As mentioned, Tiger has some issues that only time will solve, and one week is not enough time. It took almost an entire year, but I now believe, he won't win this year.

  2. Y.E. Yang

    He's the defending champ at a major, which is a new experience for Yang. Factor in that the course is nothing like it was last year, and I doubt Yang will be a factor this time around.

  3. Henrik Stenson

    Maybe he doesn't like Firestone and last week was a fluke, but for those who factor in momentum, or lack there of, Stenson was the only golfer to finish behind Tiger last week at Firestone.

  4. Bubba Watson

    I don't want to put too much stock into previous performances, because much like some players listed above, Watson is a better player now than he's been the past three years. But he's had trouble with the PGA setup, and until he proves he can maneuver through the setup, I'm going to stay away.

  5. Mark Brooks

    The former PGA Champion hasn't fared so well at this event the past 10 years. Brooks hasn't made the cut here in the 21st century.

Yahoo! Fantasy Golf:


This week: PGA Championship


Group A


  1. Phil Mickelson
  2. Vijay Singh


I'm going with an old-school duo here in the hope that Singh and Mickelson will party like its 2004. Both players fared well on the Whistling Straits layout in 2004, and I see no reason why they can't repeat that effort this time around.

Group B


  1. Hunter Mahan
  2. Padraig Harrington
  3. K.J. Choi
  4. Rory McIlroy


Only one change from the line-up last week. I'm subbing K.J. Choi for the injured Lee Westwood. I'm not 100 percent sold on Mahan this week, but he's obviously in a groove and on the off chance he can play well on this course, I'd like to have him available. Harrington hasn't shown much this year, but he's always a threat during the majors.

Group C


  1. Justin Rose
  2. Ben Crane


There is plenty of talent in Group C this week, and the picks from this group will likely be the difference between a good or bad week. Rose has fallen off the radar after a great run earlier in the year, which is just how I like it coming into a major. Crane played well here in 2004 and is having a very good year. He's on the short list of players who could grab their first major this week.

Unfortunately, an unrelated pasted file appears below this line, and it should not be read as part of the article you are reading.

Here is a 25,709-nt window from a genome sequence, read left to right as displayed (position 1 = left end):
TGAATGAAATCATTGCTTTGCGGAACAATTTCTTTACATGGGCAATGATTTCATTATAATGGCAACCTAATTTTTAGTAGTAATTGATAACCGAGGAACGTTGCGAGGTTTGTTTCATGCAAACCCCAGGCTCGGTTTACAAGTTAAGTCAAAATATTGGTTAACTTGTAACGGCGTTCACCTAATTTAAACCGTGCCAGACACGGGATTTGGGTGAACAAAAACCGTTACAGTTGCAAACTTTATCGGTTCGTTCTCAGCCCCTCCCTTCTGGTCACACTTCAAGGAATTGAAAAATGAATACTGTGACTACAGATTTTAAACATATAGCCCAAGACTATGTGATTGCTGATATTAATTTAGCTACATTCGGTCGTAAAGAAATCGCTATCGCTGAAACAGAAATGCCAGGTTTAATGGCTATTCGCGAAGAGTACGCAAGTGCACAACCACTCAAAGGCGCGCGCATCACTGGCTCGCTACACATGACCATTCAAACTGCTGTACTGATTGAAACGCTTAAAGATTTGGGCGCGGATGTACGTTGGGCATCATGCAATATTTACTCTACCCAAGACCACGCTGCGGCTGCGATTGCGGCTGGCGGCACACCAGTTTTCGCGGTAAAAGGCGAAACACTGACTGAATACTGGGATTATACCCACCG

Starters Round One


  1. Phil Mickelson
  2. Rory McIlroy
  3. K.J. Choi
  4. Ben Crane


My general rule of thumb is to avoid players who shot in the high-70s their previous round, but I have a feeling Mickelson will block that out and start quickly this week. This is a great opportunity for Choi to break through into the major champion category, and if he's to do so, he'll need to start well. I have complete trust in McIlroy this week. Now, let's just hope the wind is gusting in the 30-mph range Thursday. Crane has the positive experience on this course, so he'll get the opening-round nod.

Round Two and Going Forward:


Mickelson could very well start all four rounds this week - if he plays like I expect. If not, I'm confident Singh will show up and play well this week. The only way I pull Phil after round one is if he blows up on Thursday, otherwise, he'll start the first two rounds. I have no set plan for Group B heading into the week. Although all four players are solid, there are no safe picks because the nature of this event and the course itself. I would be most surprised by a poor outing from McIlroy or Choi, which is why they are starting Thursday. I'll watch Mahan closely on Thursday. If he plays anything like he did last Sunday, I'll likely start him Friday. Harrington can also play his way into a Friday spot with a good round Thursday. As always, weather will be a factor. If the morning draw looks more promising, I'll factor that in also. Group C will be up in the air just like Group B. Crane is the safe pick, which is why he's starting Thursday, but after that, it's on a day-by-day basis.